Skip to main content

Patient thanks new Syncope Clinic at Wrexham Maelor Hospital for 'amazing care'


A patient has praised the new Rapid Access Syncope Service at Wrexham Maelor Hospital, which has reduced appointment waiting times for people who suffer from blackouts from 12 to four weeks. 

Syncope or transient loss of consciousness (T-LOC), more commonly described as a blackout, affects approximately 42% of the population at some point during their lives. Syncope is commonly due to undetected heart conditions causing cardiac arrest and sudden death. 

The service, the first to offer a dedicated Rapid Access Syncope Clinic in North Wales, opened the weekly clinic for face-to-face referrals in August 2020 and has reduced the appointment waiting times for patients by 66%. 

Ian Millington, 53 from Mold, was referred to the clinic by his GP following a sudden blackout. Within three weeks Ian attended an appointment which found an abnormality on his heart tracing and shortly after he had a cardiac loop recorder implanted to monitor his heart.  

A month later Ian had a second blackout and was seen that day at the clinic. His cardiac monitor revealed that his heart had stopped for 32 seconds, causing him to lose consciousness. Ian was admitted to the cardiac ward and underwent a pacemaker implant the next day to stop this happening again. He was discharged that evening having only spent one night in hospital.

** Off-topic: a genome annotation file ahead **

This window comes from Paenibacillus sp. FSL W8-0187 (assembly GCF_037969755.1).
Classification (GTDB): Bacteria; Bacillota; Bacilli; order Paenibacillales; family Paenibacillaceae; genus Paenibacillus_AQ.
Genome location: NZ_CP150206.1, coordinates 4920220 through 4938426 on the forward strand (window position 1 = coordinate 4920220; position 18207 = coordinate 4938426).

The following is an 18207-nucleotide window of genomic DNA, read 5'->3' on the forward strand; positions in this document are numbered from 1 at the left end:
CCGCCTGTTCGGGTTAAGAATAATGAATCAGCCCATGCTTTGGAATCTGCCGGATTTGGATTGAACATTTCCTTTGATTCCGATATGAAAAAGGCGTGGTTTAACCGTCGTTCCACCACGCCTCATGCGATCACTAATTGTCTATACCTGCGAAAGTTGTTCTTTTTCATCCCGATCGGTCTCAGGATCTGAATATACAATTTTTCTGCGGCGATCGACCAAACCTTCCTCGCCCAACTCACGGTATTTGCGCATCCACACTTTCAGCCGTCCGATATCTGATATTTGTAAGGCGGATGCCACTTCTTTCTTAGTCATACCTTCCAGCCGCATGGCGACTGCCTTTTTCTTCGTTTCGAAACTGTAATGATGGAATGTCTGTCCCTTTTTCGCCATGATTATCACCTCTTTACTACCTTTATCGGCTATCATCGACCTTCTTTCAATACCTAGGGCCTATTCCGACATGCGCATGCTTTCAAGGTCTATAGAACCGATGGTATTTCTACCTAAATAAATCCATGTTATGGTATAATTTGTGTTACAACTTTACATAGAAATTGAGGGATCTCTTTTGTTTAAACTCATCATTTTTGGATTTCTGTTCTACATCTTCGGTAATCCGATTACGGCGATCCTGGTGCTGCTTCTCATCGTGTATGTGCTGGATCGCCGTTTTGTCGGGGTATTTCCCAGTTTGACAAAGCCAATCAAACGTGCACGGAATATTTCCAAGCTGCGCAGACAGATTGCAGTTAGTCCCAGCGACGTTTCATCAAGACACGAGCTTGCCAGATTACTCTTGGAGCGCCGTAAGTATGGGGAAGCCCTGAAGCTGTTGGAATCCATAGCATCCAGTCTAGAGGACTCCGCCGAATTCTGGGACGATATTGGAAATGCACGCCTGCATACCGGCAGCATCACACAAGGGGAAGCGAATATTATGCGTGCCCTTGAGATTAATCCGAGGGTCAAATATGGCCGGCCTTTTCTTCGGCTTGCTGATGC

Ian, a Technical Team Leader for the Driver and Vehicle Standards Agency, said: “I was absolutely stunned my heart had stopped for 32 seconds, the loop recorder was incredible, when it was fitted I didn’t feel a thing and it records your heart 24/7. The care I received was amazing I don’t know what I did to deserve it. 

“After my first blackout the doctors were concerned about me driving, which could have had a significant impact on my job as I drive round to nine different sites, but my employer was great and let me work from home when I had the loop recorded fitted and thankfully when I had the pacemaker fitted it meant I could drive again. The pacemaker has been absolutely life changing, I was home within a day and was back to work the following week. 

“I don’t think I realised how ill I was until I felt better again, I’m sleeping better and I’m more alert. If there was a delay in my treatment I dread to think what would have happened but I don’t think I would still be here. I couldn’t thank the clinic and all the doctors enough for their care.”  

Many patients suffering from T-LOC will have some diagnostic tests done and cardiac monitors fitted on the same day of their consultation. With the support of cardiac physiologists, the service has reduced cardiology consultant clinic workload by approximately 200 new patients a year, plus the associated follow-up appointments.  

Sally Owen, Chief Cardiac Physiologist at Wrexham Maelor Hospital, who led the initiative, said: “The clinic has reduced the wait times for patients significantly and reduced cardiology consultant clinic workload. Patients who require invasive cardiac monitoring are often given a date for the procedure on the day of their appointment, and the physiologists would routinely implant and hold follow ups, ensuring patients have continuity of care.  

“The service, although in its infancy, has already had a positive impact on patient care, and it’s great to see how this clinic has helped change people’s lives like Ian’s.” 

The service was set-up in response to the 2019 European Society of Cardiology (ESC) guidelines which advised that patients presenting with T-LOC at GPs and Emergency Departments to be rapidly referred to specialist syncope clinics.